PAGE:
Until a few days ago, Austyene Vaughan hadn't paid much attention to the crisis unfolding in Syria. But after a Facebook conversation with a friend, Vaughan realized the civil war there affected her more than she'd thought.
Vaughan, 19, is a Seminole State College student. While talking with a friend in the U.S. Marine Corps on Wednesday, she found out the man had been deployed to the Middle East as part of U.S. preparations to intervene in Syria's three-year-old civil war.
U.S. Defense Secretary Chuck Hagel told BBC television Tuesday the Defense Department has “moved assets in place to be able to fulfill and comply with whatever option the president wishes to take.”
Since finding out her friend was there, Vaughan has been paying closer attention to news reports about Syria. She's never known anyone in the military before, she said, and knowing she has a friend who could be in danger makes her nervous.
“I would just pray to God that he comes back in one piece,” she said. “I just told him to be careful.”
As the United States inches closer to military action, a University of Oklahoma professor and expert on Syria said a broader intervention in the conflict would likely draw the United States into a quagmire.
Joshua Landis, a professor and director of OU's Center for Middle East Studies, said President Barack Obama has little to gain by involving the U.S. military.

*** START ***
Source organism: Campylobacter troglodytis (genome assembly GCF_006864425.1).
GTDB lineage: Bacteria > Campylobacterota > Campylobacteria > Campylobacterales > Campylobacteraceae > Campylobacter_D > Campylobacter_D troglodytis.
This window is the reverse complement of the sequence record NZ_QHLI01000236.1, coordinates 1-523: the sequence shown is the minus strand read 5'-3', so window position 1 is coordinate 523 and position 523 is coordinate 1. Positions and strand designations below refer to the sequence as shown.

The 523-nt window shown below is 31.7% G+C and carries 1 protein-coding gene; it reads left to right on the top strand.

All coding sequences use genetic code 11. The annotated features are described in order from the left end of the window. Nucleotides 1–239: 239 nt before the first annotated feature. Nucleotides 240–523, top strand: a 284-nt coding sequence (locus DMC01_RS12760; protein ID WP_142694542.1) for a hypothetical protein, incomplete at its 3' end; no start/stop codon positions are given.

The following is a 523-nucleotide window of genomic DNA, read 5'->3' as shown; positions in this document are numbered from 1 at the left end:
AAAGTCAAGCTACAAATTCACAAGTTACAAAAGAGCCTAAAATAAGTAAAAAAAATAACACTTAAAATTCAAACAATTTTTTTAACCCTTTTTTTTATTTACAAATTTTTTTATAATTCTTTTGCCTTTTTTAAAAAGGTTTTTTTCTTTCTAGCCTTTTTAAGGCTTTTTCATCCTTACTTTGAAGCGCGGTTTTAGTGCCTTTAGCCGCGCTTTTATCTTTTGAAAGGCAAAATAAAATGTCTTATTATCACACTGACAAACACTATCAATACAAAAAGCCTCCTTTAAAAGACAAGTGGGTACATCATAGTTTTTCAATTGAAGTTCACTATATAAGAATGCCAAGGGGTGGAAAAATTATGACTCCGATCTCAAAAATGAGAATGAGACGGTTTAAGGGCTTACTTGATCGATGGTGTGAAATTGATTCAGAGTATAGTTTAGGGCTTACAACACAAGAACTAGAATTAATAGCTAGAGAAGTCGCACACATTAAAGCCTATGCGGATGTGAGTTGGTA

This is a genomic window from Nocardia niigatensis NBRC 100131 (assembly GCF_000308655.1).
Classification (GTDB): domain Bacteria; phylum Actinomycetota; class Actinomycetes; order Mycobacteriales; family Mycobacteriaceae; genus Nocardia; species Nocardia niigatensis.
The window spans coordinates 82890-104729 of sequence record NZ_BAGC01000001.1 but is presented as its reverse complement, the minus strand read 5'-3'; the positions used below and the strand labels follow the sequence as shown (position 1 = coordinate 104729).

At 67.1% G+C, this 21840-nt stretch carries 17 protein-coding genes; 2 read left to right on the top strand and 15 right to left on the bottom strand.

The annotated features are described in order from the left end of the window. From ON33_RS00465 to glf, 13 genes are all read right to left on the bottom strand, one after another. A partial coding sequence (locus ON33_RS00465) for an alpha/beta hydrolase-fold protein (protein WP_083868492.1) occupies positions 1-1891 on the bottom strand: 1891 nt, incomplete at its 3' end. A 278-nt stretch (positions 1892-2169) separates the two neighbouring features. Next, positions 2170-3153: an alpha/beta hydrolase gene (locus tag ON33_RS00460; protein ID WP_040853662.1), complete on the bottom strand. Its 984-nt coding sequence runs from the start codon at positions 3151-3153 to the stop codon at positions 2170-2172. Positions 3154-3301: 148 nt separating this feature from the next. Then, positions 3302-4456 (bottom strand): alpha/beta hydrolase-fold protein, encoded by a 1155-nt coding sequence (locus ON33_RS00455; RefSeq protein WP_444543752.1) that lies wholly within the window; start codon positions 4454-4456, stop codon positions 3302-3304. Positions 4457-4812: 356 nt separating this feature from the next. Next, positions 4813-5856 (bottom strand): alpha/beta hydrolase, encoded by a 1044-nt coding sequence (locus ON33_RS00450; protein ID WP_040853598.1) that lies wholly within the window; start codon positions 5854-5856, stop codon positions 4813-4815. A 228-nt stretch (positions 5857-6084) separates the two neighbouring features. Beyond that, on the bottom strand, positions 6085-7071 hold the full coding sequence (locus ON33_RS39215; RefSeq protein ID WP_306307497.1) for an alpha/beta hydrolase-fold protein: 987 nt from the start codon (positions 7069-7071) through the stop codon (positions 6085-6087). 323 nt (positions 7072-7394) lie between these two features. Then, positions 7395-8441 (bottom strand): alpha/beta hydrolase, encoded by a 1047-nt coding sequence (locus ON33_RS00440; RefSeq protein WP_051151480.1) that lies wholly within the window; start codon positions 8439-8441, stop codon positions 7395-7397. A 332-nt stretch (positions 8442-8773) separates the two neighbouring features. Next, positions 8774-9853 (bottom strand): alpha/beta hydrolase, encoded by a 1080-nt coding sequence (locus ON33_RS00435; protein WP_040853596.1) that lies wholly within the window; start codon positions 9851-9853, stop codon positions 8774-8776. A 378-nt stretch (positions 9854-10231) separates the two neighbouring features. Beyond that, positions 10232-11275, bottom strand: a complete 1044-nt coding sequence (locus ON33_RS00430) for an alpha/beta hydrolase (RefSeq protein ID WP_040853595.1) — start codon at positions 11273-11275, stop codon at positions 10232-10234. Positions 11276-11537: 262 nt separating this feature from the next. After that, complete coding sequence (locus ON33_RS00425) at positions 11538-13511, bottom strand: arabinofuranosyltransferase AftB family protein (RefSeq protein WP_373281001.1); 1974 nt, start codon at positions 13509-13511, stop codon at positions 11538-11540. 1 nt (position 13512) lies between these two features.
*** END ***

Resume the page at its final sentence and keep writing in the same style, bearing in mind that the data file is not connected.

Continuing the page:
Obama and British Prime Minister David Cameron have accused Syrian President Bashar Assad of using chemical weapons against his own people in the conflict. Any American military action should be limited to punishing Assad for using chemical weapons and deterring him from using them again, Landis said.
Assad's objective is to kill as many rebel fighters as he can as quickly as possible, Landis said. Any American attack would need to focus on hurting Assad badly enough that using chemical weapons is no longer to his advantage.
“That's going to be very difficult to do,” he said.
Landis said he thinks it would be a mistake for Obama to bring the United States further into the conflict. U.S. forces could quickly overwhelm the Syrian military, but toppling Assad would leave Syria in a state of chaos, Landis said.
The United States doesn't have a partner in the region with which to form any kind of provisional government once the conflict was over, Landis said. The anti-Assad movement isn't a unified force, and more than 1,000 militias would be left vying for power. The strongest of those groups are anti-American Islamist militias with ties to al-Qaida, he said.
“There isn't a clear command and control that's accountable,” Landis said. “Syria could get worse, and that's what people need to be reminded of.”
But Oklahoma City University political science professor Mohamed Daadaoui, a Middle East specialist, said he doesn't think a narrowly targeted strike designed to punish Assad for using chemical weapons would be effective.
The use of chemical weapons against civilians is reprehensible, but the U.S. and other Western nations should push for a negotiated settlement between the Assad regime and the rebel forces, Daadaoui said.
A limited attack wouldn't degrade Assad's forces enough to amount to more than anything but a symbolic strike, he said. A negotiated settlement wouldn't satisfy everyone, he said, but it would be a more viable solution than a targeted military strike.
Daadaoui said he expects to see the U.S. launch cruise missiles against the Assad regime. After that, he said, he thinks the conflict will continue as it had before.
“I don't think that's going to resolve anything,” he said. “I think it's going to make things more difficult for the civilians that are already suffering.”